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Maintaining accounting internal controls in a remote working environment


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As a consequence of COVID-19, many businesses and organisations are finding that remote working has become the preferred working alternative for many employees, even in a world no longer dominated by the pandemic.

Regardless of the type of working environment, whether that be office, remote or hybrid, maintaining strong and effective accounting internal controls is crucial.

Thus, it is important to look at the processes that could be designed to maintain accounting internal controls in a remote working environment.

Here, we discuss areas of internal controls that are most likely to be affected by the remote working environment and provide suggestions for addressing these.

Segregation of duties

The key point in the segregation of duties for functions like payroll, cash receipts and procurements is that the duties of authorisation, execution, record keeping and reconciliation should be shared. Lack of segregation of duties in these processes increases the risk of fraud or error. In a remote working environment, segregation of duties may become difficult and challenging.  Here are some tips to mitigate the risk of an insufficient level of segregation of duties in a remote working environment:

    • Task employees who may not have been previously involved in the process to take on new roles

    • Use service providers for processes (i.e. payroll)

    • Use web-based solutions for cash receipts and payments

Authorisation and approval

In a remote working environment, the process for authorisation and approval will become virtual. Using electronic or digital signatures which require an employee to enter credentials prior to signing, enhances the integrity of the authorisation/approval. Here, we briefly explain the concepts of electronic and digital signatures.

    • Electronic signature (e-signature): An electronic or e-signature is a legal way to get consent or approval on electronic documents or forms. It consists of a simple association of electronic data, such as a log in using a username and password or scanning a hand-signed paper document and sending it by email.

    • Digital signature: Digital signature, also called ‘cryptographic signature’, is like an electronic ‘fingerprint’ that can add integrity to an electronic signature. As a coded message, the digital signature securely associates the signer with a document in a recorded transaction. Digital signature also helps the parties on either side of a digital signature to detect whether there are any alterations or changes in the electronically signed document.

Another consideration for authorisation and approval is the timely review of bank statements by an authorized person (i.e. CFO, Treasurer, CEO or a board member). This review helps to identify any unusual transactions from the bank accounts. Also, granting online access to monitor bank activity will act as an additional control layer over bank accounts.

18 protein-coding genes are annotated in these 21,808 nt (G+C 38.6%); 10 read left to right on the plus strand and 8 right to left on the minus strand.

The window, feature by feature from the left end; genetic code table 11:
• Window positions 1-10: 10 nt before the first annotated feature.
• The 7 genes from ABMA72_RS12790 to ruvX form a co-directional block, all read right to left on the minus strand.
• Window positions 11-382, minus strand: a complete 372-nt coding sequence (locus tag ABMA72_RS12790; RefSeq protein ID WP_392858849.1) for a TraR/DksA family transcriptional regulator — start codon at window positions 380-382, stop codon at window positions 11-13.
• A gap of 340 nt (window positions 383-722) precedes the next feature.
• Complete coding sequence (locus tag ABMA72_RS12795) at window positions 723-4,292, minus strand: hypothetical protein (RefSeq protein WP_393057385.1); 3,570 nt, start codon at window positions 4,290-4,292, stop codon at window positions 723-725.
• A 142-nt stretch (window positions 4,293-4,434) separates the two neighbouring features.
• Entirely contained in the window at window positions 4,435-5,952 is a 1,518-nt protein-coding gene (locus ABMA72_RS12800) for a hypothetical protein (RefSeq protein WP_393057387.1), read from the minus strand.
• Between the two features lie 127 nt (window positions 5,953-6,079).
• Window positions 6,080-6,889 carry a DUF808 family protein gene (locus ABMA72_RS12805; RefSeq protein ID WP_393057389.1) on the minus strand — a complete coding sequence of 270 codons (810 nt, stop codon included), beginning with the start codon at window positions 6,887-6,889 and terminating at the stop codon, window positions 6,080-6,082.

IT Security

Maintaining IT Security in a remote working environment requires proper maintenance and management of file servers and back-ups. Here are some tips to keep IT security for remote working:

    • Evaluate current policies and controls in place over users’ access to the software needed for remote working

    • Only use virtual private network (VPN) to access company servers

    • Routine change of passwords (i.e. every 90 days)

    • Setting auto-lock after a certain period of activity to protect the computer from unauthorised access when unattended.

Addressing these areas of internal controls and regular review of processes can help organisations to minimise risk exposure, regardless of working environment. In addition, keeping an open line of communication to convey the organisational values and fostering a sense of mutual trust is critical for the connectedness of employees and their commitment to the business. Sending the message about ethical behaviour as a core organisational value to employees through regular communication will set the foundation to maintain internal controls that will help the organisation in future, regardless of what that might resemble.

While every effort has been made to provide valuable, useful information in this publication, this firm and any related suppliers or associated companies accept no responsibility or any form of liability from reliance upon or use of its contents.  Any suggestions should be considered carefully within your own particular circumstances, as they are intended as general information only.

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